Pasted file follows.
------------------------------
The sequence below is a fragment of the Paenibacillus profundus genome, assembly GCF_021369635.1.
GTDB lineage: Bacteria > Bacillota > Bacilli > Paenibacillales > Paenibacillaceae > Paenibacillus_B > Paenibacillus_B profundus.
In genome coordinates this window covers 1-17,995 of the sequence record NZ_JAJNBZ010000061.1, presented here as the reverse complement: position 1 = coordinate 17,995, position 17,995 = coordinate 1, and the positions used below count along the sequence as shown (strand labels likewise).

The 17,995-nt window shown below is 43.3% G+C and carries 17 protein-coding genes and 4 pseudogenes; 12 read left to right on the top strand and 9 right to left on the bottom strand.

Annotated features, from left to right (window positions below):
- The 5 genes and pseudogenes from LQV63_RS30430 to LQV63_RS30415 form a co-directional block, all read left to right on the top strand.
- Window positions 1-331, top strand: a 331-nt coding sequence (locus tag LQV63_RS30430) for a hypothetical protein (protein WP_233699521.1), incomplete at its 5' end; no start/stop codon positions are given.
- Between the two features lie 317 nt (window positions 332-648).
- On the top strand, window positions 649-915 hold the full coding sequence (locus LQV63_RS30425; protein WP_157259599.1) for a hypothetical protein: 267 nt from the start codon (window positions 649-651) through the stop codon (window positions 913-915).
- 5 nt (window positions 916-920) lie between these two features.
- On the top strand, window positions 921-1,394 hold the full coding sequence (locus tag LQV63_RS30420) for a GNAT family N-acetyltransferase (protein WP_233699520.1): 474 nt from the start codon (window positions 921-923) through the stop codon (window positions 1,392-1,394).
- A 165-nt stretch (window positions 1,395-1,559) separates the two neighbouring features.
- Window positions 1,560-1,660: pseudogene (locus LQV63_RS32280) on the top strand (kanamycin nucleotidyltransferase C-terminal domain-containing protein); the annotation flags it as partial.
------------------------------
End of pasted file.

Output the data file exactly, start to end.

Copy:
The sequence below is a fragment of the Paenibacillus profundus genome, assembly GCF_021369635.1.
GTDB lineage: Bacteria > Bacillota > Bacilli > Paenibacillales > Paenibacillaceae > Paenibacillus_B > Paenibacillus_B profundus.
In genome coordinates this window covers 1-17,995 of the sequence record NZ_JAJNBZ010000061.1, presented here as the reverse complement: position 1 = coordinate 17,995, position 17,995 = coordinate 1, and the positions used below count along the sequence as shown (strand labels likewise).

The 17,995-nt window shown below is 43.3% G+C and carries 17 protein-coding genes and 4 pseudogenes; 12 read left to right on the top strand and 9 right to left on the bottom strand.

Annotated features, from left to right (window positions below):
- The 5 genes and pseudogenes from LQV63_RS30430 to LQV63_RS30415 form a co-directional block, all read left to right on the top strand.
- Window positions 1-331, top strand: a 331-nt coding sequence (locus tag LQV63_RS30430) for a hypothetical protein (protein WP_233699521.1), incomplete at its 5' end; no start/stop codon positions are given.
- Between the two features lie 317 nt (window positions 332-648).
- On the top strand, window positions 649-915 hold the full coding sequence (locus LQV63_RS30425; protein WP_157259599.1) for a hypothetical protein: 267 nt from the start codon (window positions 649-651) through the stop codon (window positions 913-915).
- 5 nt (window positions 916-920) lie between these two features.
- On the top strand, window positions 921-1,394 hold the full coding sequence (locus tag LQV63_RS30420) for a GNAT family N-acetyltransferase (protein WP_233699520.1): 474 nt from the start codon (window positions 921-923) through the stop codon (window positions 1,392-1,394).
- A 165-nt stretch (window positions 1,395-1,559) separates the two neighbouring features.
- Window positions 1,560-1,660: pseudogene (locus LQV63_RS32280) on the top strand (kanamycin nucleotidyltransferase C-terminal domain-containing protein); the annotation flags it as partial.